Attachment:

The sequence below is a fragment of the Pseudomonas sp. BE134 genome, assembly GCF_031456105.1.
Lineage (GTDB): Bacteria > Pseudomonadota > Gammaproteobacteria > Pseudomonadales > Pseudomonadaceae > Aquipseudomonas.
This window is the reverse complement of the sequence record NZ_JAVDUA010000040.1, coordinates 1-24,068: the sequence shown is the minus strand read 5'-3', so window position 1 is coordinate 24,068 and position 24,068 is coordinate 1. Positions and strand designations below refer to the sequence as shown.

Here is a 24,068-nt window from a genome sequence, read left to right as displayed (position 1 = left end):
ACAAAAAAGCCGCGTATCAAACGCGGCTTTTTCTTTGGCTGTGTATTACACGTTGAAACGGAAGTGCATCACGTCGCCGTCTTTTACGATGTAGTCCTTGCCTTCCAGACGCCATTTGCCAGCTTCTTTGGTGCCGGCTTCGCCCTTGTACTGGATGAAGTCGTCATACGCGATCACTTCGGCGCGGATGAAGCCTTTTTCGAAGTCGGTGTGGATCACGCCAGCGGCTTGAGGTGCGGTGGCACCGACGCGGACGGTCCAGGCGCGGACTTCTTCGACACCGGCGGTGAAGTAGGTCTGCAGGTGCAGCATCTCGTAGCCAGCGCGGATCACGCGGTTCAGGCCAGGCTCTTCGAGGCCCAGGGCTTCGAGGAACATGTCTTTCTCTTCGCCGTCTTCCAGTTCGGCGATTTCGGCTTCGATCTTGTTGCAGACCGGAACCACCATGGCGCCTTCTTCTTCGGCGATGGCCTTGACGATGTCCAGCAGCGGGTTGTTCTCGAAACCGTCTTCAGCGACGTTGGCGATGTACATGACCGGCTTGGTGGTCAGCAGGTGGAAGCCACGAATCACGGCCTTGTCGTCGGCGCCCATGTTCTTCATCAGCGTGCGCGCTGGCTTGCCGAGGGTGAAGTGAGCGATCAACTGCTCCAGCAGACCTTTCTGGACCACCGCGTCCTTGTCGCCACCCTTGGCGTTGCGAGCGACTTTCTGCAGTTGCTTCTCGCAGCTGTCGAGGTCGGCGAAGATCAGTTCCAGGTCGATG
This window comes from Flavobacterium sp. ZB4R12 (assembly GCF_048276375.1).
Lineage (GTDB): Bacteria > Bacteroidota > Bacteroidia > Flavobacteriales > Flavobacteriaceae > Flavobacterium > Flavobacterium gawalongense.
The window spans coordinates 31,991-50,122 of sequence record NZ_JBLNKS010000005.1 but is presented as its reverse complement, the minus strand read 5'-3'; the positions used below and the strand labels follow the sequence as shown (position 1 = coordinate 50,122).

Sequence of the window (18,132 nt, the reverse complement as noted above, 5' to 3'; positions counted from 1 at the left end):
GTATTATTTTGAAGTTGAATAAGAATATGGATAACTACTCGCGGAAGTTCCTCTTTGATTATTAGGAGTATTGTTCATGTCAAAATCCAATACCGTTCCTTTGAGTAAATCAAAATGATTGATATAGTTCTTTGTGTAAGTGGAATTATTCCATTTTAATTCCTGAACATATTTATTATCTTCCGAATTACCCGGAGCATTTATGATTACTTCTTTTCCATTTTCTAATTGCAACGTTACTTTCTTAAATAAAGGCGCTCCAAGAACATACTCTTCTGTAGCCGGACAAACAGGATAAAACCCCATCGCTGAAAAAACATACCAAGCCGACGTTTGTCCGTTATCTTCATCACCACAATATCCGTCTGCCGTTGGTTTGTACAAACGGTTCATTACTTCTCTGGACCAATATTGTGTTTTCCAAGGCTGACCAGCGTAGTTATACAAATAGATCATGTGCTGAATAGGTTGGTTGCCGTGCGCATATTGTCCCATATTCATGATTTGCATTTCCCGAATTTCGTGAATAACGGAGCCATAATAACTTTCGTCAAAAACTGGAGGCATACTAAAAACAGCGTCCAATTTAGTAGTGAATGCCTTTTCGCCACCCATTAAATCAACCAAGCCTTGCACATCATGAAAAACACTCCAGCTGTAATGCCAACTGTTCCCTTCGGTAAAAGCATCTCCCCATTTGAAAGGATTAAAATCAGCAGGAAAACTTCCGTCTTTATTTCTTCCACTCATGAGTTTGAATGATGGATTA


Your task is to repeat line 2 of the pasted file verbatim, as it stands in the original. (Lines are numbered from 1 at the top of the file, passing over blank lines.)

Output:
Lineage (GTDB): Bacteria > Pseudomonadota > Gammaproteobacteria > Pseudomonadales > Pseudomonadaceae > Aquipseudomonas.